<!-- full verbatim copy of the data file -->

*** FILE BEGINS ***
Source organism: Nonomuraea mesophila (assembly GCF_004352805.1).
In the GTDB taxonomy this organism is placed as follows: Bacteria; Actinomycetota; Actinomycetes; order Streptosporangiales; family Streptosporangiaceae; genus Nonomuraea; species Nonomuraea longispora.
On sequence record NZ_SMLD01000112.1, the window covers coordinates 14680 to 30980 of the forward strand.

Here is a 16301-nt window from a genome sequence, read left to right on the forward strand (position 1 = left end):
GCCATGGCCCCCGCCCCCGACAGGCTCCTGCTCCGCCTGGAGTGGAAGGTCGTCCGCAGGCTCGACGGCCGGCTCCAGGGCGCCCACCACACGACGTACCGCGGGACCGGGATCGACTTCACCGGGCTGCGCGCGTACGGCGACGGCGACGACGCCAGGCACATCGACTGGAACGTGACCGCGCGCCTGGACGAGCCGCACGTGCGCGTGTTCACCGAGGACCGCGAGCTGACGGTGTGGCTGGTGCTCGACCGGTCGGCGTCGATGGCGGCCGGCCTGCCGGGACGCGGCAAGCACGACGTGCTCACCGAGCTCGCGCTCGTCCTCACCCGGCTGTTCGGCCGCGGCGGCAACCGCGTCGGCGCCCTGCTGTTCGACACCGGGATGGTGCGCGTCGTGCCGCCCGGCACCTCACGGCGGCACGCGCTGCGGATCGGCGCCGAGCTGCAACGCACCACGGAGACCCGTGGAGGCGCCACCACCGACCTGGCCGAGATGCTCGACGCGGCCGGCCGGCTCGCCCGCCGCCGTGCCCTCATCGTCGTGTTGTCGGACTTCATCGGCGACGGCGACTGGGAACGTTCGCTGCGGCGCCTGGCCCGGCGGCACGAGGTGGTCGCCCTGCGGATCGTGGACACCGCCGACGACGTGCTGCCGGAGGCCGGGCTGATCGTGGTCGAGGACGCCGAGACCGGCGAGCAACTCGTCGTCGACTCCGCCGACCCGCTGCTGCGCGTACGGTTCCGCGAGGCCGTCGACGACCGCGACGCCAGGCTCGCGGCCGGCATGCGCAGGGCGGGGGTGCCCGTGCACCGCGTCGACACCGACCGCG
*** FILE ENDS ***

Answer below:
Source organism: Nonomuraea mesophila (assembly GCF_004352805.1).
In the GTDB taxonomy this organism is placed as follows: Bacteria; Actinomycetota; Actinomycetes; order Streptosporangiales; family Streptosporangiaceae; genus Nonomuraea; species Nonomuraea longispora.
On sequence record NZ_SMLD01000112.1, the window covers coordinates 14680 to 30980 of the forward strand.

Here is a 16301-nt window from a genome sequence, read left to right on the forward strand (position 1 = left end):
GCCATGGCCCCCGCCCCCGACAGGCTCCTGCTCCGCCTGGAGTGGAAGGTCGTCCGCAGGCTCGACGGCCGGCTCCAGGGCGCCCACCACACGACGTACCGCGGGACCGGGATCGACTTCACCGGGCTGCGCGCGTACGGCGACGGCGACGACGCCAGGCACATCGACTGGAACGTGACCGCGCGCCTGGACGAGCCGCACGTGCGCGTGTTCACCGAGGACCGCGAGCTGACGGTGTGGCTGGTGCTCGACCGGTCGGCGTCGATGGCGGCCGGCCTGCCGGGACGCGGCAAGCACGACGTGCTCACCGAGCTCGCGCTCGTCCTCACCCGGCTGTTCGGCCGCGGCGGCAACCGCGTCGGCGCCCTGCTGTTCGACACCGGGATGGTGCGCGTCGTGCCGCCCGGCACCTCACGGCGGCACGCGCTGCGGATCGGCGCCGAGCTGCAACGCACCACGGAGACCCGTGGAGGCGCCACCACCGACCTGGCCGAGATGCTCGACGCGGCCGGCCGGCTCGCCCGCCGCCGTGCCCTCATCGTCGTGTTGTCGGACTTCATCGGCGACGGCGACTGGGAACGTTCGCTGCGGCGCCTGGCCCGGCGGCACGAGGTGGTCGCCCTGCGGATCGTGGACACCGCCGACGACGTGCTGCCGGAGGCCGGGCTGATCGTGGTCGAGGACGCCGAGACCGGCGAGCAACTCGTCGTCGACTCCGCCGACCCGCTGCTGCGCGTACGGTTCCGCGAGGCCGTCGACGACCGCGACGCCAGGCTCGCGGCCGGCATGCGCAGGGCGGGGGTGCCCGTGCACCGCGTCGACACCGACCGCG